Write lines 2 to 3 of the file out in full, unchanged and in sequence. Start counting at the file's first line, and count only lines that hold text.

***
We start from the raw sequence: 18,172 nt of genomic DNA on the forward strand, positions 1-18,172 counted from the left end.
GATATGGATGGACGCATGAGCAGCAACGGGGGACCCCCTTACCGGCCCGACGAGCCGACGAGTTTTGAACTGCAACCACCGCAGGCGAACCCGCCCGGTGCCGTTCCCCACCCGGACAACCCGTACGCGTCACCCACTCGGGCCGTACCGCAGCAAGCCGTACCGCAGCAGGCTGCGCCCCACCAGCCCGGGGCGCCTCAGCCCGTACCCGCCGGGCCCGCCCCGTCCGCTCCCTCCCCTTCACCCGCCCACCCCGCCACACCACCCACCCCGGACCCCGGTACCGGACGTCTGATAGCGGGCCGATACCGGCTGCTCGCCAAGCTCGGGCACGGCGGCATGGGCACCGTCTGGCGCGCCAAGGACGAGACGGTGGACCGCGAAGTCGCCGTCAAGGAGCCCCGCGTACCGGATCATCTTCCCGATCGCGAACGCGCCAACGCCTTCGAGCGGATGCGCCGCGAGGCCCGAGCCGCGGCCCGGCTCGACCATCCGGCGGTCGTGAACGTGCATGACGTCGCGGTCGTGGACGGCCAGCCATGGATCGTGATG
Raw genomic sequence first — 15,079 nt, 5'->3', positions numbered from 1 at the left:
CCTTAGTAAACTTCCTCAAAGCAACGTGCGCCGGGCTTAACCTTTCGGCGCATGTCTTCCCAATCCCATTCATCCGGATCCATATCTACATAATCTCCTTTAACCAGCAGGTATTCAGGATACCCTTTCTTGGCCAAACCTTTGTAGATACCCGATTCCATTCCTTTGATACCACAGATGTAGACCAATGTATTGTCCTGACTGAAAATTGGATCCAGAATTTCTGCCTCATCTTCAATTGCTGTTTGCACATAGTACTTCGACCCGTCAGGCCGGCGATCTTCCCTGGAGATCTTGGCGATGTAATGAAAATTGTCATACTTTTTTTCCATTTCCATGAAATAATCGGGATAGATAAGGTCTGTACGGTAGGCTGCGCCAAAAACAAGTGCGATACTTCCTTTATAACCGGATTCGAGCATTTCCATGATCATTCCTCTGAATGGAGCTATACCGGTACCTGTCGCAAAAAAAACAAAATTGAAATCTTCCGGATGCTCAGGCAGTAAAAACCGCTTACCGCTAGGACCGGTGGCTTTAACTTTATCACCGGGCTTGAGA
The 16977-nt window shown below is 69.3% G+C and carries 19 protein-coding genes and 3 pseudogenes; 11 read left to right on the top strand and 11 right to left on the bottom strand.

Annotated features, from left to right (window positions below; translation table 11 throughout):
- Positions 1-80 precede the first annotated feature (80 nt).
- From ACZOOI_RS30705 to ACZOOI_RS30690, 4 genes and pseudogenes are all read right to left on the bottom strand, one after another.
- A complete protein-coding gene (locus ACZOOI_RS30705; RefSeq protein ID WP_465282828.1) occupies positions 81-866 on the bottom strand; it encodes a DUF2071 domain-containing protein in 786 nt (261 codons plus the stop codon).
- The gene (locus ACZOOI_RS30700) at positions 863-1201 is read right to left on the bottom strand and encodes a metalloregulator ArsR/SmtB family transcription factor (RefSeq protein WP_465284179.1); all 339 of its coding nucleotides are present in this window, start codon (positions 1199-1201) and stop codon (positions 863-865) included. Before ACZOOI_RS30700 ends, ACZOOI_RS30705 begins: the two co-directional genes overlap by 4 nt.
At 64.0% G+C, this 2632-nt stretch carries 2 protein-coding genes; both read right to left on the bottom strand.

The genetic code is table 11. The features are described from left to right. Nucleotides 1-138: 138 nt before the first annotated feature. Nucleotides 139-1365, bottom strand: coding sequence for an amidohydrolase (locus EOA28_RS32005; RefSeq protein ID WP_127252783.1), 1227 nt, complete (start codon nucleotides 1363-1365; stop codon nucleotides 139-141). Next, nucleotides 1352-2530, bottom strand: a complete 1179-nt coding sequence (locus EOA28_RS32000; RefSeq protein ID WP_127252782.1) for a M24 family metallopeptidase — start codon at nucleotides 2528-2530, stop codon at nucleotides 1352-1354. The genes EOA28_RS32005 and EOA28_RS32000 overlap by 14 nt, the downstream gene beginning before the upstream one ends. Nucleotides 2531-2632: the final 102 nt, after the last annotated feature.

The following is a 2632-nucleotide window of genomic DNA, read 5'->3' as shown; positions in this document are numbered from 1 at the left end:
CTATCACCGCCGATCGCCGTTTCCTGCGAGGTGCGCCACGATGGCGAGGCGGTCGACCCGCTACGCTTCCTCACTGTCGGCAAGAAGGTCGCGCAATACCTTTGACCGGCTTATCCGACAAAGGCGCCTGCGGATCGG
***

GATATGGATGGACGCATGAGCAGCAACGGGGGACCCCCTTACCGGCCCGACGAGCCGACGAGTTTTGAACTGCAACCACCGCAGGCGAACCCGCCCGGTGCCGTTCCCCACCCGGACAACCCGTACGCGTCACCCACTCGGGCCGTACCGCAGCAAGCCGTACCGCAGCAGGCTGCGCCCCACCAGCCCGGGGCGCCTCAGCCCGTACCCGCCGGGCCCGCCCCGTCCGCTCCCTCCCCTTCACCCGCCCACCCCGCCACACCACCCACCCCGGACCCCGGTACCGGACGTCTGATAGCGGGCCGATACCGGCTGCTCGCCAAGCTCGGGCACGGCGGCATGGGCACCGTCTGGCGCGCCAAGGACGAGACGGTGGACCGCGAAGTCGCCGTCAAGGAGCCCCGCGTACCGGATCATCTTCCCGATCGCGAACGCGCCAACGCCTTCGAGCGGATGCGCCGCGAGGCCCGAGCCGCGGCCCGGCTCGACCATCCGGCGGTCGTGAACGTGCATGACGTCGCGGTCGTGGACGGCCAGCCATGGATCGTGATG
Raw genomic sequence first — 15,079 nt, 5'->3', positions numbered from 1 at the left: